Justin Trudeau seemed to downplay the importance of inflation in Vancouver on Wednesday after Statistics Canada reported a worrying 3.7 per cent rate in July monetary policy. “When I think about the biggest, most important economic policy this government, if re-elected, would move forward, you’ll forgive me if I don’t think about monetary policy. You’ll understand that I think about families.” Bloomberg has the story.
Conservative pundits are framing his comment as a gaffe. The Sun’s Brian Lilley has a column saying it shows Trudeau is out of touch. Erin O’Toole responded in Quebec City, blaming Trudeau and also Jagmeet Singh for the increase, CP reports. But O’Toole then talked up his promise to waive the GST in December: “It’s recognizing we need to let families get ahead and at the same time support brick-and-mortar retail stores that are falling behind. We are thinking outside the box to give people a little bit more of their own money. That’s never going to happen with Justin Trudeau or Mr. Singh. They want to increase taxes. They are the reason why there is inflation.”
We will leave it to economists to explain whether waiving sales tax would reduce inflation, but think it wouldn’t, and are tempted to discount the whole exchange as empty partisan to-and-fro. Economist Trevor Tombe noted on Twitter that much of the increase came from an increase in the price of oil and not policies set by politicians.
Vaccine battle: The two parties also vied for electoral high ground on vaccine policy on Wednesday. The Conservatives sent candidates a directive Tuesday morning that they either vaccinate or take a daily rapid test, Global reports, and Trudeau doubled down on his plan to require proof of vaccination for all those looking to travel domestically.
N.S. lessons: The parties seem to believe vaccine policy is a vote mover, but it does not appear to have been decisive in Tim Houston’s upset victory in Nova Scotia, your correspondent observes in a column on the election result there, which ought to be a wake-up call for the federal Liberals.
Mask up: Vaccinated or no, all voters will have to mask up to mark their ballots, Elections Canada said Wednesday. CP has the story.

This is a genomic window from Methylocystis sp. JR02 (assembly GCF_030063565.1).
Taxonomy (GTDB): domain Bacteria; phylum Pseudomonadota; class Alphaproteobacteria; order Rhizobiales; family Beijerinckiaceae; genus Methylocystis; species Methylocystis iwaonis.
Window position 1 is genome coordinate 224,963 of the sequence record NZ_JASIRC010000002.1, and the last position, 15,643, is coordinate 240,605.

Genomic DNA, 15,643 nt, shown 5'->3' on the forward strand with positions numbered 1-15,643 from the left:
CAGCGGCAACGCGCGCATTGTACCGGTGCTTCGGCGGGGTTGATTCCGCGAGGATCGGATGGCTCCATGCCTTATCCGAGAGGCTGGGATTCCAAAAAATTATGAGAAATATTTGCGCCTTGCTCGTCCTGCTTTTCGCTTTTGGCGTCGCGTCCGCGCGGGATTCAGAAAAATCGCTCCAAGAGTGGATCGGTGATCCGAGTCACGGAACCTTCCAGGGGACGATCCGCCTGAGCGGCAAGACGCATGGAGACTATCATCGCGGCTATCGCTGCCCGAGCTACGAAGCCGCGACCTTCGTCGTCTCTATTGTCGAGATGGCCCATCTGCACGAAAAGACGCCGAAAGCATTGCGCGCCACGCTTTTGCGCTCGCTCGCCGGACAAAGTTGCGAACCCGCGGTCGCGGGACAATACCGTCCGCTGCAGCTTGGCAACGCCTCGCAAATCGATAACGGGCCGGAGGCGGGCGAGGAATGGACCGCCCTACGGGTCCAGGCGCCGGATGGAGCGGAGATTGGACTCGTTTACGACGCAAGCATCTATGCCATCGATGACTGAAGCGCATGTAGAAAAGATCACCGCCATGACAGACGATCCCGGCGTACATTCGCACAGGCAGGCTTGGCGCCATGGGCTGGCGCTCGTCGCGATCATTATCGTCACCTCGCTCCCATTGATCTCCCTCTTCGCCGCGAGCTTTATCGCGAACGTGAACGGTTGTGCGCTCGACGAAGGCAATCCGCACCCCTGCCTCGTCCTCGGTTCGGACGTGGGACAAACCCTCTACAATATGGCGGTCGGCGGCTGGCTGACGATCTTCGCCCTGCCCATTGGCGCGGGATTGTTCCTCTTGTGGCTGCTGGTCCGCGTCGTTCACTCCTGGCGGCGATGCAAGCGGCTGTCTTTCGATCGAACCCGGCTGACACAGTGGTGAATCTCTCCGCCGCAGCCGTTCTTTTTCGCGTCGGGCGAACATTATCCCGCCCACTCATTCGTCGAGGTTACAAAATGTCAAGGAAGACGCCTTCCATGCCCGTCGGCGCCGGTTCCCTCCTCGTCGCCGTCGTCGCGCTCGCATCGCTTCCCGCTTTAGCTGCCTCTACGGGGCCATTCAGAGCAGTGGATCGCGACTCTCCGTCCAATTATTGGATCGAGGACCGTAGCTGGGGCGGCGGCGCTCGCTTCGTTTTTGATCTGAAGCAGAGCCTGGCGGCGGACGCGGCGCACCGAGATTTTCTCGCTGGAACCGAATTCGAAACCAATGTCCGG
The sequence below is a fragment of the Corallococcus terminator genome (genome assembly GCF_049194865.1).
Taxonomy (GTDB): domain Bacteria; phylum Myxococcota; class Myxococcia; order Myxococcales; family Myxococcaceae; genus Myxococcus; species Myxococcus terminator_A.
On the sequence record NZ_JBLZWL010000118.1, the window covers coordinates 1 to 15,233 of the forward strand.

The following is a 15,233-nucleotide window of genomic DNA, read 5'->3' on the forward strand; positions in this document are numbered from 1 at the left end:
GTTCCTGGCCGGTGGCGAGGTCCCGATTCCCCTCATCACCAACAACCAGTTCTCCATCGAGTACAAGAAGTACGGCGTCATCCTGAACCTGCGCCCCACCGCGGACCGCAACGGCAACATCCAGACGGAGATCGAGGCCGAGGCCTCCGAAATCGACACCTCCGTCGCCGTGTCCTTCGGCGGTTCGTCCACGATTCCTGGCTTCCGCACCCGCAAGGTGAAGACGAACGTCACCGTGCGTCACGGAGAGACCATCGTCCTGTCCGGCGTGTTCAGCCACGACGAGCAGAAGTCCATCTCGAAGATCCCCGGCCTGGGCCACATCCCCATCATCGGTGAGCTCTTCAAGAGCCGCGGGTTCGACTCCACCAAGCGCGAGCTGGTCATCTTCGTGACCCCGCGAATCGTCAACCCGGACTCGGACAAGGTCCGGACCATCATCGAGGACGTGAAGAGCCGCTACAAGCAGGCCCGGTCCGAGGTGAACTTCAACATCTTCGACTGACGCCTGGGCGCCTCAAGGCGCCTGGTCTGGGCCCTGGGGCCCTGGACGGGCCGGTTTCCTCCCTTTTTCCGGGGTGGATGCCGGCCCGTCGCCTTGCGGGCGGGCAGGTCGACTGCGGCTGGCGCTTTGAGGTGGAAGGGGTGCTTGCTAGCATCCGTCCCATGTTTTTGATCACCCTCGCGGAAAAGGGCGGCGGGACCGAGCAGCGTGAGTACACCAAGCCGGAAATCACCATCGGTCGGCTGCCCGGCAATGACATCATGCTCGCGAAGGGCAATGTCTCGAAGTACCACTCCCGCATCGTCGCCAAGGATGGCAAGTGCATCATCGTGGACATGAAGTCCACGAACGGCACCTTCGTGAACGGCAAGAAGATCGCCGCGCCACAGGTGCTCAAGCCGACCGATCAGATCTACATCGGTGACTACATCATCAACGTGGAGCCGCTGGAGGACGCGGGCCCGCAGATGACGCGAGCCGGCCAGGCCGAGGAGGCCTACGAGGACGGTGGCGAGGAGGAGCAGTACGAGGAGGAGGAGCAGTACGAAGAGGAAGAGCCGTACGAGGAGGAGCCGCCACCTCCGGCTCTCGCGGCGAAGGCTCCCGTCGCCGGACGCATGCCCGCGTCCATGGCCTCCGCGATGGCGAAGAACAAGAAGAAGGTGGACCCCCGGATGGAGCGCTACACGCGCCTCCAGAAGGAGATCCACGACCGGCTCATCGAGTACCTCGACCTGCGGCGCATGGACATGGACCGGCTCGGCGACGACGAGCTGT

Housing tax: In Vancouver, Singh proposed a 20-per-cent tax on foreign home buyers, which he also promised in the last election, CP reports.
O’Toole’s Quebec pitch: O’Toole made a direct appeal for votes in Quebec City on Wednesday, noting he differs from his predecessors in significant ways, La Presse reports: “Je veux être très clair avec vous. Je suis pro-choix. Et j’ai toujours été pro-choix. Je crois aussi aux changements climatiques.” The Canadian Press also has a story.
Horror in Kabul: In Maclean’s, Adnan R. Khan has a heartfelt column on Trudeau’s failure to articulate a sense of urgency or gravity around the evacuation of Afghan allies from Kabul before the Taliban get them.
As a Canadian, it’s been frustrating to watch the efforts of friends and colleagues from the U.S., France and Germany bear fruit while Canadians wait in limbo. As of Wednesday, the Americans have been flying out evacuation flights every hour while the French have set up twice daily flights. Germany attempted a flight on Monday night but it was forced to take off because of gunfire after spending only a half hour on the tarmac, and boarding a mere seven evacuees. But at least Germany tried, and German officials have been frantically compiling lists of vulnerable Afghans so that when it is safe to send in evacuation flights, officials at the airport will be ready and the flights will not leave empty again. Canada, meanwhile, has three airplanes, including a massive Globemaster military transport, sitting in Kuwait waiting to conduct evacuations. Canadians in Kabul tell me they have repeatedly asked for details about when those flights might take place only to be told there is no information.
Sketchy: Ontario opposition parties are complaining about what appears to be a fundraising letter designed to resemble an invoice from the governing Progressive Conservatives, CP reports. North Bay, Ont., resident Veronica Doyon says a letter from the party was delivered to her home and displays the word invoice across the top, with the phrase “please pay today.” The Progressive Conservatives and Premier Doug Ford’s office did not respond to repeated requests for comment.
Check the Bulldog: If that’s not enough election news for you, have a look at the Bulldog, Maclean’s live blog, featuring a cast of all stars, which is updated throughout the day. Today there are items on: Electoral barriers to low-income candidates (by Fatima Syed), Spendy platforms (by Shannon Proudfoot), a mediation on the usefulness of vaccines as a wedge (by Paul Wells) and a theory about O’Toole’s memorable cover photo (by Andrew MacDougall), among other things.
— Stephen Maher